In December 1965, Chuck was hired to take over a congregation whose membership had dwindled to approximately twenty-five people. He had wanted a change from previous pastorate at the Corona Christian Church in Corona, California, to free himself from elders who had shackled him. But his new gig as the pastor of Calvary Chapel in Costa Mesa was not exactly what he had in mind. The $135 a week salary was a step in the wrong direction. However, the advantages, like greater autonomy in how he ran things and access to the beach (Chuck was an avid surfer), seemed like a good trade.
The church started as a Bible study that eventually expanded into a free-standing brick-and-mortar building. The congregation saw moderate growth under Smith’s steady leadership and conversational sermons. He felt an instant rapport with the congregation, who were mostly middle-class and conservative . . . and joyful.
But he didn’t get hippies—at all. He couldn’t fathom why they were so unhappy with their lives or comprehend the unconventional lifestyle they chose. As far as Chuck was concerned, these long-hairs needed to get a bath, a job, and a life. Oh, and a haircut, too. He rejected the idea of the disenfranchised hippie counterculture that had emerged in the late 1960s, especially their rebellion against anything or anyone that smacked of the status quo.
Chuck wrote in his 2009 biography, A Memoir of Grace, that “We had paid a price for the privileges we enjoyed—our homes, our cars, and household appliances. . . . Many remembered the hardships of the Great Depression that put our very survival at stake. But here were these kids, flaunting their rejection of the very things we worked hard to earn. Their behavior was unbelievable. Outrageous.”
While his wife Kay agreed in theory, she was fascinated with these slightly dazed “flower children.” Kay was a curious and compassionate woman—truly a people person. She had a heart for connecting with others.
One day while driving, she stopped at an intersection in Orange County and took notice of a pretty young girl on the sidewalk who was waiting for the streetlight to change. It was obvious to Kay this young woman was high on drugs. She was so high, in fact, that she had no idea where she was or what she was doing. Kay watched anxiously as the girl attempted to cross the street. Her heart went out to this young woman, knowing she must have parents somewhere who were worried about her.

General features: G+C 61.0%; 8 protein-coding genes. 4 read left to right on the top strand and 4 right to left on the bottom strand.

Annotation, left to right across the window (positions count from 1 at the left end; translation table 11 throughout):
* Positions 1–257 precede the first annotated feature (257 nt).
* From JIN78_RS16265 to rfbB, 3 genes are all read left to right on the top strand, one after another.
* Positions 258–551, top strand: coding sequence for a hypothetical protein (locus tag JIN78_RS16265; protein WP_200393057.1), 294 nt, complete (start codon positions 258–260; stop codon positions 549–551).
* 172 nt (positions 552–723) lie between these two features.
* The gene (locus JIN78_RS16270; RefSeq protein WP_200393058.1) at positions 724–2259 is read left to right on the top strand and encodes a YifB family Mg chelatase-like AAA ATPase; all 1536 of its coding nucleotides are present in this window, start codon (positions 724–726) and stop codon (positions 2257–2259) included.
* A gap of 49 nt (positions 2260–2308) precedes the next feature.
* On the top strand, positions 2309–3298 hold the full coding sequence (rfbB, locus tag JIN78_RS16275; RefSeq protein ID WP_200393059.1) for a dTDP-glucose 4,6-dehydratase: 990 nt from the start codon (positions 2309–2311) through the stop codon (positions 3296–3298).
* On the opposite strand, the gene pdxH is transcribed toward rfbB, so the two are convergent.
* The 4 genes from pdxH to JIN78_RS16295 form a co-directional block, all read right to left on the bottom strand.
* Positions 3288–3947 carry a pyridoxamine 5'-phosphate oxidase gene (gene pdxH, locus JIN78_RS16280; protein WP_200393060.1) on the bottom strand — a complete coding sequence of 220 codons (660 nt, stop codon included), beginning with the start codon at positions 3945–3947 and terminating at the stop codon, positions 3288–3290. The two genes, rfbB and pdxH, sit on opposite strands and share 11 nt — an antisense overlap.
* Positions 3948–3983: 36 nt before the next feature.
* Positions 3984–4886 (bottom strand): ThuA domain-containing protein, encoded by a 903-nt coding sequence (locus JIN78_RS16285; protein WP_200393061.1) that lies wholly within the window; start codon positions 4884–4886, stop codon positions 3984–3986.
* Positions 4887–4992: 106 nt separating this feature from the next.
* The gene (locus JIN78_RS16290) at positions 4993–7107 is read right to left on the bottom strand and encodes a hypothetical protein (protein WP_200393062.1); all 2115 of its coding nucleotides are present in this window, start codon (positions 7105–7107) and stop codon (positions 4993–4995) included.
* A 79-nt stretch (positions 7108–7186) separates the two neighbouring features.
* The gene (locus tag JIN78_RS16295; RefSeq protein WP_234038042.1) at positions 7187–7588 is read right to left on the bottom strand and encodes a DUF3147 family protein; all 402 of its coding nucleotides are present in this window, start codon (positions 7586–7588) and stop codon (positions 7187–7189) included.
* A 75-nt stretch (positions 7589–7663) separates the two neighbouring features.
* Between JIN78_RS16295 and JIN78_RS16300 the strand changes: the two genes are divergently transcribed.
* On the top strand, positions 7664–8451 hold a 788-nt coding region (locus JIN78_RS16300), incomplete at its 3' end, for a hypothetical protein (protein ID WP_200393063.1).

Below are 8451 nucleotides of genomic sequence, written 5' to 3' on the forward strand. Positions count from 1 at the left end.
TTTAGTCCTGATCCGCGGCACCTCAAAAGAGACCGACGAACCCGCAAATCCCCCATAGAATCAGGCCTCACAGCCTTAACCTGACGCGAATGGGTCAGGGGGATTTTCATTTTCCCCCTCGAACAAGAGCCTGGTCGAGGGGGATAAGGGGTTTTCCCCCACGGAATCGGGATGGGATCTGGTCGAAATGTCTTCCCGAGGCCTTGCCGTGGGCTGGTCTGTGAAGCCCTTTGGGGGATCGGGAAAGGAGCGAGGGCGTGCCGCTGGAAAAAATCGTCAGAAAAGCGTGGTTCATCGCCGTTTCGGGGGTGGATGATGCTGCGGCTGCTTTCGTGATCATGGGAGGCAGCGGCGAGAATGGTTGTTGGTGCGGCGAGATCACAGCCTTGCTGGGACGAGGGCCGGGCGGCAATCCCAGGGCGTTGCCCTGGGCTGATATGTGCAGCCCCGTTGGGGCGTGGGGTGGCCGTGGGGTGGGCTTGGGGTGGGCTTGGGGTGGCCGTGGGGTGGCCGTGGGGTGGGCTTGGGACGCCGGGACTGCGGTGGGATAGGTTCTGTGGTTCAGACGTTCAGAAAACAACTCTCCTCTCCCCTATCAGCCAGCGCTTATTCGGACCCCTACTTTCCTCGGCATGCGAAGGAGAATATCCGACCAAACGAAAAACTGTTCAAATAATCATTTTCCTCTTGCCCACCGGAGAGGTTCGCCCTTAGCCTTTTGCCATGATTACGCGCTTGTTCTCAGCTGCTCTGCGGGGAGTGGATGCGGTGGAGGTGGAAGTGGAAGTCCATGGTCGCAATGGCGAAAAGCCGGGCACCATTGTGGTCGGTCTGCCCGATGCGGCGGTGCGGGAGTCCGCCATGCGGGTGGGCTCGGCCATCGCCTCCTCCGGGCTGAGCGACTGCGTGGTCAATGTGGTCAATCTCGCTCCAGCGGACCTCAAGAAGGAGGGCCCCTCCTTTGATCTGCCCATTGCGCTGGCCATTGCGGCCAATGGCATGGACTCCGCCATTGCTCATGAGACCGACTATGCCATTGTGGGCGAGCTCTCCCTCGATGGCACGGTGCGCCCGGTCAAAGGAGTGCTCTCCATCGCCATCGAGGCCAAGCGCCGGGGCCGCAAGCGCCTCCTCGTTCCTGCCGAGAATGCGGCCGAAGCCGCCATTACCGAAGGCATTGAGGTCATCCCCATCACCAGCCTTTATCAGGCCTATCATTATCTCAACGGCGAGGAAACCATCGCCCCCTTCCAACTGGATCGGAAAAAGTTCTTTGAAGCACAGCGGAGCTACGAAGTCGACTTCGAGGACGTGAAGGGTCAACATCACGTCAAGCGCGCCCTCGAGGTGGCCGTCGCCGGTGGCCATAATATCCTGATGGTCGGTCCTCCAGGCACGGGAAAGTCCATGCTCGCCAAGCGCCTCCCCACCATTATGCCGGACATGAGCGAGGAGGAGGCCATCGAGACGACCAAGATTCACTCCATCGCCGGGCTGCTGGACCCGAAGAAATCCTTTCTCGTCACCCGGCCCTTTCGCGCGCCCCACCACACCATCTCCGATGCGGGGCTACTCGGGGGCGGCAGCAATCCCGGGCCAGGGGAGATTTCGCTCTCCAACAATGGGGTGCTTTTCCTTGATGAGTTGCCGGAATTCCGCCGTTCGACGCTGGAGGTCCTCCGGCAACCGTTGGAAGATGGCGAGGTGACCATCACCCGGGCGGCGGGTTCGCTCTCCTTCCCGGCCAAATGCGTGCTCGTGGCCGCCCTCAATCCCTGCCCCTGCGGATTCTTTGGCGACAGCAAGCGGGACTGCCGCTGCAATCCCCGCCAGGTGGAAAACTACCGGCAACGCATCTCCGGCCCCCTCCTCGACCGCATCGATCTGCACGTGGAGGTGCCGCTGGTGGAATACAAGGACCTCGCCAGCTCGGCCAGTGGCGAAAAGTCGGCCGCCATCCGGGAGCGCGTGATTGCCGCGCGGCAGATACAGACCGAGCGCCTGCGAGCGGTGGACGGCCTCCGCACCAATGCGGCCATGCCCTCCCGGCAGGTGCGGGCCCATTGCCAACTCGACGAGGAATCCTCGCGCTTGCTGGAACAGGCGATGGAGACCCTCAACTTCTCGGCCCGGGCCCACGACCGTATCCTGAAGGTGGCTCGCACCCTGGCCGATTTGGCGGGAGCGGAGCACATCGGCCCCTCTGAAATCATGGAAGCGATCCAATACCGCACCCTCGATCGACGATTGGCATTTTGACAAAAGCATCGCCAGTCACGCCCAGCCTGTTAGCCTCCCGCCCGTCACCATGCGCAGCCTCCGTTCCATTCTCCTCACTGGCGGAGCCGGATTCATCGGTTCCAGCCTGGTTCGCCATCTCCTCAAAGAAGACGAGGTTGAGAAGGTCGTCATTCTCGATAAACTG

Kay told her husband shortly after her experience that these kids were desperately in need of Jesus, and they had to know a different way of life, and it was their responsibility as Christians to find a way to reach them. With that perspective, Chuck chose to get on board. Besides, baptism might be the best way to see that these odd-looking ruffians finally got a decent bath.
Kay Smith’s Interest in Hippie Life
Kay dragged Chuck out to drive to nearby beaches in Orange County, which was considered the weed and LSD mecca at the time. The Haight-Ashbury “Summer of Love” scene had quickly turned into a nightmare as the utopia they had all wished for was being transformed into a dystopian society.
Those who fled the scene turned up on the shores of Southern California, where Chuck and Kay Smith found them during their weekend drives. While Chuck just shook his head in contempt, Kay wept as she saw hundreds of lost souls and disillusioned young people in need of a clearer and more life-affirming direction.
There was also a group of young hippies that would walk by Kay and Chuck’s house daily.
She felt burdened to pray that God would touch them and that they would come to Christ.
Years later, I told Kay that we used to walk past her house as nonbelievers, and she told me of her fervent prayers. They were heard by God.
The ones Kay didn’t see took shelter in pup tents, cardboard boxes, or smoke-filled VW vans. They spent their days and nights wasting away their youth. She was determined to understand what was inside their hearts and declared to Chuck while cruising Main Street in Huntington Beach: “We have to meet a hippie!”
The Smiths Meet Lonnie Frisbee
God granted that wish fairly quickly when their daughter Janette started dating a young man named John Higgins when she attended Southern California Christian College (now Vanguard University). Higgins had a taste of the Haight-Ashbury scene in San Francisco but quickly realized it was a vapid social experiment. Contrary to the promises, he didn’t witness much peace and love. Instead, he saw violence and depravity, so Higgins returned to college for his education and began turning to God for his answers.